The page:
Winning statehood for D.C. residents is a necessary step in our nation's long journey toward equality and racial justice, and the only path to equal citizenship for D.C. residents. We are better-positioned for achieving statehood than ever before.
Earlier this month, on the first day of the 117th Congress, Representative Eleanor Holmes Norton introduced H.R. 51 to turn Washington, D.C., into the 51st state, legislation that already has 209 cosponsors. Senator Tom Carper's corresponding legislation in the Senate, S.51, was introduced yesterday, already with a record 39 original cosponsors.
Recent events have made it clearer to many Americans the types of real harms caused to D.C. residents due to D.C.'s lack of statehood. The attack on the U.S. Capitol on January 6 highlighted that D.C., unlike every other state, does not have the authority to deploy its own National Guard troops to protect its own residents without approval from the Department of Defense. That approval came after a multi-hour delay by the Trump Administration. This delay was striking given the number of National Guard troops and D.C. Police that showed up in force last summer during Black Lives Matter protests. And did you know that because D.C. is not a state, the president has the authority to take over the D.C. Police force?
A January 2021 Fortune Magazine / Survey Monkey poll showed that now half of Americans support D.C. statehood. This represents a seismic increase from national polling in previous years, which showed support often closer to 30 percent. Importantly, recent polling commissioned by DCVote shows that support for statehood increases amongst all polled demographics when people are presented with both the strongest pro and con statehood arguments. The more people learn about this issue, the more they support D.C. statehood.
As we build out this campaign for D.C. statehood, alongside the organizations and individuals who have been working toward righting this past wrong for generations, we'll always center D.C. stories and amplify D.C. voices. We encourage you to contact us <[link removed]> directly with your questions about D.C. statehood, and to sign up for our storytelling workshops <[link removed]> to tell us, in your own words, what statehood means to you.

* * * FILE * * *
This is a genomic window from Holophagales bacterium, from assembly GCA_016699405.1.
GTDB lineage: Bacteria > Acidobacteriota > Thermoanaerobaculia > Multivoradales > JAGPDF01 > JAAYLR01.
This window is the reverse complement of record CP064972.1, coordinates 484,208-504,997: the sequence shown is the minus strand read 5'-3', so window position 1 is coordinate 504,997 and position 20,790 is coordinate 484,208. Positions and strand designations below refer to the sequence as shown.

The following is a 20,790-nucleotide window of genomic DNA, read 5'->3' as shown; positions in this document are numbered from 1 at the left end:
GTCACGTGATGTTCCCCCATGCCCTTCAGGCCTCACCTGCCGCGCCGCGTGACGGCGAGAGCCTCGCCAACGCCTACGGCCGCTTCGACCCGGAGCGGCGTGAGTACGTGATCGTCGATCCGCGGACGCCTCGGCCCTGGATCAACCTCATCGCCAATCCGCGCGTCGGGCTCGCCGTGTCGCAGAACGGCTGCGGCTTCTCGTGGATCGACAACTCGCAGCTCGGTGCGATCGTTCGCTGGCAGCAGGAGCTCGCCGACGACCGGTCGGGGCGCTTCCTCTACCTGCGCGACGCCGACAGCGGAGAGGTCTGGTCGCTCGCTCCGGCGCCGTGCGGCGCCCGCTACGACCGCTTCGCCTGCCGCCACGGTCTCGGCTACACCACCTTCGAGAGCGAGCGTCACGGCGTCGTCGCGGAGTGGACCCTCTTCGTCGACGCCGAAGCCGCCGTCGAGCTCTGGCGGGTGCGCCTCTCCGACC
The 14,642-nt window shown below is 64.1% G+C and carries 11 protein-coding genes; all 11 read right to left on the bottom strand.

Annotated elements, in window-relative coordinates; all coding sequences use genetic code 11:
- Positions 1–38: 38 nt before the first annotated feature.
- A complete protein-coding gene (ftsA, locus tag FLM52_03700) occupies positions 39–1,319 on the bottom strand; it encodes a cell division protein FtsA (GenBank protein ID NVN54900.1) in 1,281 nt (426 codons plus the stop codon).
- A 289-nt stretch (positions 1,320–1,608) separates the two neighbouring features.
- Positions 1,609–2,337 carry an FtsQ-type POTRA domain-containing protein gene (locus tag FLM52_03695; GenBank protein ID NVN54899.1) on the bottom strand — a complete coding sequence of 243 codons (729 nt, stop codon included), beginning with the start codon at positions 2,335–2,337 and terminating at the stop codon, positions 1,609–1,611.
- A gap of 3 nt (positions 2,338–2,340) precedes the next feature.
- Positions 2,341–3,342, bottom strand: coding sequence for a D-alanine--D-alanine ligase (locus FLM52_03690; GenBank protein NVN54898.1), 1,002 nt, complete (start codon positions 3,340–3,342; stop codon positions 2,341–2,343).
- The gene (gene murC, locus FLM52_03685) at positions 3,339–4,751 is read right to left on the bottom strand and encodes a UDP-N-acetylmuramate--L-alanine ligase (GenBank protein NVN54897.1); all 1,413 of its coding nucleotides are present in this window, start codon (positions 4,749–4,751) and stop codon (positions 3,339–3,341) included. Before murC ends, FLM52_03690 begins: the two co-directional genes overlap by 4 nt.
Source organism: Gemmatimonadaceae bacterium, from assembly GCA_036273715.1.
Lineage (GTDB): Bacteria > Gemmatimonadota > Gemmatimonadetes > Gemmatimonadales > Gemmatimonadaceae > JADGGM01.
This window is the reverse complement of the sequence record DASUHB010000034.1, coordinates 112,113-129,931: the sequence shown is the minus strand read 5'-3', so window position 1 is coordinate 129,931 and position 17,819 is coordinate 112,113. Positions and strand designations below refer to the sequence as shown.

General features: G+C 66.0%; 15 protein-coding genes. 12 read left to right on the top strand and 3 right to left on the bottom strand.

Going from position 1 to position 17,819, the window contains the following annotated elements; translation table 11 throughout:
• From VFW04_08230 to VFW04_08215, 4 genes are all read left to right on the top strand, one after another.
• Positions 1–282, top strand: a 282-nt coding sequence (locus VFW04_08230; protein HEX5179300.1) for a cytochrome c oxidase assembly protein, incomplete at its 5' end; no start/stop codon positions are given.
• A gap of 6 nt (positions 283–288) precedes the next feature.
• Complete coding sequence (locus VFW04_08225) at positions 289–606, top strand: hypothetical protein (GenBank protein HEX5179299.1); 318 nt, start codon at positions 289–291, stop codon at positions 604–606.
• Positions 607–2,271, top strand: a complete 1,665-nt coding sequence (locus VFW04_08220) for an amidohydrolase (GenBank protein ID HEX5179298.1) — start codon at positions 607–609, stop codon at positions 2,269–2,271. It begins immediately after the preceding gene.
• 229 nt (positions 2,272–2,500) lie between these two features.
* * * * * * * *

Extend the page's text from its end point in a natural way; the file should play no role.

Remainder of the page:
The hard truth, though, is that we won't be able to achieve statehood on our own. We'll need widespread support far beyond District borders in order to get statehood legislation passed in Congress and signed into law. This is an ACLU-DC campaign like no other, and we are actively working with ACLU affiliates in states across the country to increase awareness and support nationwide.
We know residents still have a lot of questions about statehood, and we will work to answer as many as we can. Below are a few resources you may find helpful:
* Why does D.C. statehood matter? Read my blog post, "Washington, D.C. Residents Deserve the Full Benefits of Citizenship." <[link removed]>
* How is the history of denying statehood to D.C. steeped in racism? Read Adriel I. Cepeda Derieux's blog post, "D.C. Statehood is a Racial Justice Issue." <[link removed]>
* Is making D.C. a state constitutional? Yes. And you can review the ACLU's complete response in our 2019 congressional written testimony. <[link removed]>
D.C. is a place with rich history and culture, vibrant communities, and wonderful people. We are teachers, grocery store clerks, janitorial staff, nurses, restaurant staff, volunteers, neighbors, and yes, many of us are federal government employees. Residents of D.C. deserve the same full congressional representation and full civil rights as Americans in every other U.S. state.
Whether this campaign takes weeks, months, or years, it will remain a top priority for the ACLU-DC to work to correct this historic wrong and bring full rights to the residents of D.C.
We look forward to working with you on this fundamental civil liberties issue.
Pronouns: She, her, hers
Executive Director, ACLU of the District of Columbia